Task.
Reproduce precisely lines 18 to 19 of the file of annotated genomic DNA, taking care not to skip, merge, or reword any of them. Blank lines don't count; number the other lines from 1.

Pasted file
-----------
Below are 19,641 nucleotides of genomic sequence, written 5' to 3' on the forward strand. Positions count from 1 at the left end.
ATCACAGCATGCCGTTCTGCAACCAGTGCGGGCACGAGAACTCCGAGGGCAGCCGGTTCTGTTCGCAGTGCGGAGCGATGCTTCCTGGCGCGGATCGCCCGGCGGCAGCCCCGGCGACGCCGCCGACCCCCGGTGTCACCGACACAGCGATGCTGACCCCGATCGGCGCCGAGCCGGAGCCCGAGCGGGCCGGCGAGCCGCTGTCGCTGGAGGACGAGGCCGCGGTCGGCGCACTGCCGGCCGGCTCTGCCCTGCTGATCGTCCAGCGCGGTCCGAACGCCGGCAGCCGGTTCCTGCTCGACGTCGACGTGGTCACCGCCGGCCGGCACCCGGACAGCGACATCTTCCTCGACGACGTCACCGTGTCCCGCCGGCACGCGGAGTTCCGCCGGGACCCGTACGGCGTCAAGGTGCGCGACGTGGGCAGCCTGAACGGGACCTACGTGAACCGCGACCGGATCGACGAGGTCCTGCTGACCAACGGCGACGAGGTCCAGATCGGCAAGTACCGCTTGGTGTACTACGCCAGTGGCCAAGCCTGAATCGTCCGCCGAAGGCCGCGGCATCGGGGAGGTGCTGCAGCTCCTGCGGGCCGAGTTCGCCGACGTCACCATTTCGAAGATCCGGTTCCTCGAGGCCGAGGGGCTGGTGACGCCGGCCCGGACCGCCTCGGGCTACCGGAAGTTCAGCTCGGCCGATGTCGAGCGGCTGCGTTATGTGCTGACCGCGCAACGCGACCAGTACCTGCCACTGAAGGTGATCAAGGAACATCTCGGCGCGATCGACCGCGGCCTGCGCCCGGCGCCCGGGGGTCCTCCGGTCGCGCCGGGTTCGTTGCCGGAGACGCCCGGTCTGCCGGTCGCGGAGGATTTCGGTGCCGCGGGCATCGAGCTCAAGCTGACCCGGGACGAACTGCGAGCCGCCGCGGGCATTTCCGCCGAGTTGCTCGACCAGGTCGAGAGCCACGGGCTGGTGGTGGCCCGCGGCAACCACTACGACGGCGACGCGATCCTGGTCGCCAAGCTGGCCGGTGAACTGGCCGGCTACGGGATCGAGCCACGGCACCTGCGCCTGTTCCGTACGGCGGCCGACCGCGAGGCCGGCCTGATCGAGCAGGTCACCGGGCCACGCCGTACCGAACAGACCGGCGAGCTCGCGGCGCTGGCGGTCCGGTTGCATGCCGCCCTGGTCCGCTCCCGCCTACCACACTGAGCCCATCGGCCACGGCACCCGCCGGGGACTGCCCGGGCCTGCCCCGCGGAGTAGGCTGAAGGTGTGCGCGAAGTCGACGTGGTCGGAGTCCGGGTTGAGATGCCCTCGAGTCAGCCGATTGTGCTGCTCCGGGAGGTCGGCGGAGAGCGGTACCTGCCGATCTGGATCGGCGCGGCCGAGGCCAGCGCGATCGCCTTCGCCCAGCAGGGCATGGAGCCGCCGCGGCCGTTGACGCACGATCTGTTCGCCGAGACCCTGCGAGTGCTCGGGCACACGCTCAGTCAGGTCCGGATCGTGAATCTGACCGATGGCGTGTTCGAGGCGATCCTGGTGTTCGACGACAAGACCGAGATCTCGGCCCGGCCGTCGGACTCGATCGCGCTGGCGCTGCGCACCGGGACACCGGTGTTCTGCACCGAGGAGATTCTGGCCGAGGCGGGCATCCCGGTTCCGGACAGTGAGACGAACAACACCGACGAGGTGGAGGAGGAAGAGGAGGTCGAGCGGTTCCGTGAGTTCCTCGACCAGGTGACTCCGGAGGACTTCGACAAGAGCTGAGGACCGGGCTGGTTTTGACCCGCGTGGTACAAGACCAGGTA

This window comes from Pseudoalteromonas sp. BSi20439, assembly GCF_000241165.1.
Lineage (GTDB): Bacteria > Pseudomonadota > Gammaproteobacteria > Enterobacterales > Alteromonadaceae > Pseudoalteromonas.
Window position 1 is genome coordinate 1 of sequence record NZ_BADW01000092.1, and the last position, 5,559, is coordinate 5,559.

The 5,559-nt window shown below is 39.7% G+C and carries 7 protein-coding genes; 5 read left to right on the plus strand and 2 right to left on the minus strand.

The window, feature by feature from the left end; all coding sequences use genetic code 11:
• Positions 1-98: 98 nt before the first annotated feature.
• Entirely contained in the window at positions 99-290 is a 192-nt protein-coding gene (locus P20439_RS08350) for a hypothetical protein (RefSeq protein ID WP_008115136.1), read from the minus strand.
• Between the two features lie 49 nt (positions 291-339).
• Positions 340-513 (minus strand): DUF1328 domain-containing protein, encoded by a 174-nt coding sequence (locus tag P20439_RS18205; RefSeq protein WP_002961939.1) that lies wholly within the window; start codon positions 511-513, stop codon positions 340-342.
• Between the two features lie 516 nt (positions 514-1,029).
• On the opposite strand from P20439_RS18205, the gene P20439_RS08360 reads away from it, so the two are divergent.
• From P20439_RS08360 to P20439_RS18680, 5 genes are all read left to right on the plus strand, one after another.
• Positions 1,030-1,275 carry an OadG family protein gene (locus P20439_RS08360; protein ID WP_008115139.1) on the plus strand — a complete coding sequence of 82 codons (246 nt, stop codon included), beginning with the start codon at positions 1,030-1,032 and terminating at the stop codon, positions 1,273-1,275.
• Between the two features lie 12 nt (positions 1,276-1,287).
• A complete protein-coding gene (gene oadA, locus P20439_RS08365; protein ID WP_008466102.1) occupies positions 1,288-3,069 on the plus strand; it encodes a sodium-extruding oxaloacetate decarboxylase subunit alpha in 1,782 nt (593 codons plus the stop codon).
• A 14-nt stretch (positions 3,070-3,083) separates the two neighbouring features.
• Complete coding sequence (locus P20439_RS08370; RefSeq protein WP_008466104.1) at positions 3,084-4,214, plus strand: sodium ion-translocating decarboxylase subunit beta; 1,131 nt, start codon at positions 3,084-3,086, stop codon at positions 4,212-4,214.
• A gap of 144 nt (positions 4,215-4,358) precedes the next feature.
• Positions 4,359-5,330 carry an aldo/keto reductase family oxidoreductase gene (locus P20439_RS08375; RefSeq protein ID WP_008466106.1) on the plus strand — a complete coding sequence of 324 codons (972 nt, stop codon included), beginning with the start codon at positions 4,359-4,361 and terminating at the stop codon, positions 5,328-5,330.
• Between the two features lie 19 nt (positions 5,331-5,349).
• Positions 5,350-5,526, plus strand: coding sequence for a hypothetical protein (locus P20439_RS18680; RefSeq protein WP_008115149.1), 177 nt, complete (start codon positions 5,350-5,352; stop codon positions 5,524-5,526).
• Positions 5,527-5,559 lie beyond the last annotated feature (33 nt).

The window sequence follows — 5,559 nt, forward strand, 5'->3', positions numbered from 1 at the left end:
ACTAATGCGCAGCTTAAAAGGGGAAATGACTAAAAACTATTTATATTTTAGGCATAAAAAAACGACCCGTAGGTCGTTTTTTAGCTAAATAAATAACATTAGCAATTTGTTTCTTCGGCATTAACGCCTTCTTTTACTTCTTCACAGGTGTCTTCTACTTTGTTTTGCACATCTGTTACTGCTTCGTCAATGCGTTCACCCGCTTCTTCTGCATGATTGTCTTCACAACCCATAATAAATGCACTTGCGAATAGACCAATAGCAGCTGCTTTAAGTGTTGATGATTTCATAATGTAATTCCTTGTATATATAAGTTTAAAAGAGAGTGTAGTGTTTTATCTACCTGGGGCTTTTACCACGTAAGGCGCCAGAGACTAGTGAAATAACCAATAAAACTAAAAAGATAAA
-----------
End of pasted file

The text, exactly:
• A 14-nt stretch (positions 3,070-3,083) separates the two neighbouring features.
• Complete coding sequence (locus P20439_RS08370; RefSeq protein WP_008466104.1) at positions 3,084-4,214, plus strand: sodium ion-translocating decarboxylase subunit beta; 1,131 nt, start codon at positions 3,084-3,086, stop codon at positions 4,212-4,214.